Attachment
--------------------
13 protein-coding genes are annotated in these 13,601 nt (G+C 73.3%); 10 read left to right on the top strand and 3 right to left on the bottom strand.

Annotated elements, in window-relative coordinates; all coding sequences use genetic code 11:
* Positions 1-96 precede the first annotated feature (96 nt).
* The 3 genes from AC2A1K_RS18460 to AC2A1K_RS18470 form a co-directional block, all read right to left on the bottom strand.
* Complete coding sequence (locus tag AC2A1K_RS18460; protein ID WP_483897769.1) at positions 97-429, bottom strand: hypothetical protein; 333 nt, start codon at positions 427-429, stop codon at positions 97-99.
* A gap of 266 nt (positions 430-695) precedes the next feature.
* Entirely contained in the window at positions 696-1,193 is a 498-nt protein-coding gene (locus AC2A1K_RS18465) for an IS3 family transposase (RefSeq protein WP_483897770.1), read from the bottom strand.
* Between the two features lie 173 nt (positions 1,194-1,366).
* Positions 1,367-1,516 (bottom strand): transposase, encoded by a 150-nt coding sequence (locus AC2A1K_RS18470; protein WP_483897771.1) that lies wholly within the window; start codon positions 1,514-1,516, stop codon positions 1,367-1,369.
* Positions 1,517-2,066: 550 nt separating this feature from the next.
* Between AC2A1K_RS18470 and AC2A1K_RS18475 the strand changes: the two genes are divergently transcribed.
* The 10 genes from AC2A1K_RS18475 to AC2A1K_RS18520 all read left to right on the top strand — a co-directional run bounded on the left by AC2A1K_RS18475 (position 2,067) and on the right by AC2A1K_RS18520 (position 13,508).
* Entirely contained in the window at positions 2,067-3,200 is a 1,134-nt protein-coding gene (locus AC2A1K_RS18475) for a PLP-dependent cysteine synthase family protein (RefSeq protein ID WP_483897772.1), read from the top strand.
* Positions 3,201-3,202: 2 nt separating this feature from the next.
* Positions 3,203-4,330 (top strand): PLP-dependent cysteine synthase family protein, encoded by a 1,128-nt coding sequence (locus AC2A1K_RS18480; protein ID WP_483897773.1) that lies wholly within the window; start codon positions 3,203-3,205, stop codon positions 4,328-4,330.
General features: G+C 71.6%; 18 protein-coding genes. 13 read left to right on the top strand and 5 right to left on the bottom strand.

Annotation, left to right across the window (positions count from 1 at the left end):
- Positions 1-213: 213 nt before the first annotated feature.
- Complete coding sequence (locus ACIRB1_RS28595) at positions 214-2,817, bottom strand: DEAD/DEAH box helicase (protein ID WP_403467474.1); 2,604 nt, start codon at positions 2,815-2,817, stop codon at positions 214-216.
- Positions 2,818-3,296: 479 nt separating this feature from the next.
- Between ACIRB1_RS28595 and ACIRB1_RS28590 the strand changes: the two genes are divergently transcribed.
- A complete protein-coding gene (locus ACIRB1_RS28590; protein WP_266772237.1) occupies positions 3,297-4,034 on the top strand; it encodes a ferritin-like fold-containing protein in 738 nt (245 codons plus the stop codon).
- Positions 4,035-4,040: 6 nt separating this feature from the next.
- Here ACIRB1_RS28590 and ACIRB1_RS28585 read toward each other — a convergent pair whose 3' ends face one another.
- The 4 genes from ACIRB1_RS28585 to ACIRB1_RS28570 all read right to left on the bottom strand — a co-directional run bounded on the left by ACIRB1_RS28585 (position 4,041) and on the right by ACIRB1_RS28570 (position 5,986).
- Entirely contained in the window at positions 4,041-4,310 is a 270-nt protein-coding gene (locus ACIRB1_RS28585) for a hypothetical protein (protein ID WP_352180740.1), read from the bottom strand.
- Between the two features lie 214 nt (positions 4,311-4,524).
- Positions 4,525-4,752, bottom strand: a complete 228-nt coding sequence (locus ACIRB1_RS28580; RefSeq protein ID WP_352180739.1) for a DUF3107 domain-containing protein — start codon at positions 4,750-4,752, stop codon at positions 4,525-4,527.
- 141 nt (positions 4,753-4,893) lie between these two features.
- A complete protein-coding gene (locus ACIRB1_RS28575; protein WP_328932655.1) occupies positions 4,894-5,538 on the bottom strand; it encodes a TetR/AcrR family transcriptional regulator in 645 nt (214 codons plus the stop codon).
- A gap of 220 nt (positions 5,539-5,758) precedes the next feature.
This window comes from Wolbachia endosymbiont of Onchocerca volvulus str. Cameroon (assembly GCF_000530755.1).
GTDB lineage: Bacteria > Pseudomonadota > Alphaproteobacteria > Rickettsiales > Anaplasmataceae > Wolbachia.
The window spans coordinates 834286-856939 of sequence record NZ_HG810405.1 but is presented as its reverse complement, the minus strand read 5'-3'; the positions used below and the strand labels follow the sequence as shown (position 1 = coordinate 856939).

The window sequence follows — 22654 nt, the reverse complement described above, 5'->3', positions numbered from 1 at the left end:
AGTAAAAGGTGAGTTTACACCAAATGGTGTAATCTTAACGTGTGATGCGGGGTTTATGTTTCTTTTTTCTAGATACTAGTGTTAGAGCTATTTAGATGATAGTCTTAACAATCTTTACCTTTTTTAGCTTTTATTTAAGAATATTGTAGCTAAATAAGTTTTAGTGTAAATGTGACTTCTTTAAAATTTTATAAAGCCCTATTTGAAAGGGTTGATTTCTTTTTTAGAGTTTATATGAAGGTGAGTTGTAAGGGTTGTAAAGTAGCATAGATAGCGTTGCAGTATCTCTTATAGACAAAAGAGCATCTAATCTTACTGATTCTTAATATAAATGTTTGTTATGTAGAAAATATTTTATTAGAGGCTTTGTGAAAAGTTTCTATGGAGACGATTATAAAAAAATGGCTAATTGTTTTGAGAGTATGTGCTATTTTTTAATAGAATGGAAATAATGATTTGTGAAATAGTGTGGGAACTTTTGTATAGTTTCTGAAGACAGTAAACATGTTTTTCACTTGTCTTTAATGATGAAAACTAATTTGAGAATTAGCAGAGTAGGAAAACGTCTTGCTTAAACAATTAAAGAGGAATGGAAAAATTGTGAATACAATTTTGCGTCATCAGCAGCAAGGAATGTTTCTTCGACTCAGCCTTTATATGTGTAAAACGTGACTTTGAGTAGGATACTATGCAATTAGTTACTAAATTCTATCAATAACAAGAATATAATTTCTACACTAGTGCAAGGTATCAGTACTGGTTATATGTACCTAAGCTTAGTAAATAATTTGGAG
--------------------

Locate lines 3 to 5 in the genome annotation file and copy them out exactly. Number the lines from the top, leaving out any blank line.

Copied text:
* Positions 1-96 precede the first annotated feature (96 nt).
* The 3 genes from AC2A1K_RS18460 to AC2A1K_RS18470 form a co-directional block, all read right to left on the bottom strand.
* Complete coding sequence (locus tag AC2A1K_RS18460; protein ID WP_483897769.1) at positions 97-429, bottom strand: hypothetical protein; 333 nt, start codon at positions 427-429, stop codon at positions 97-99.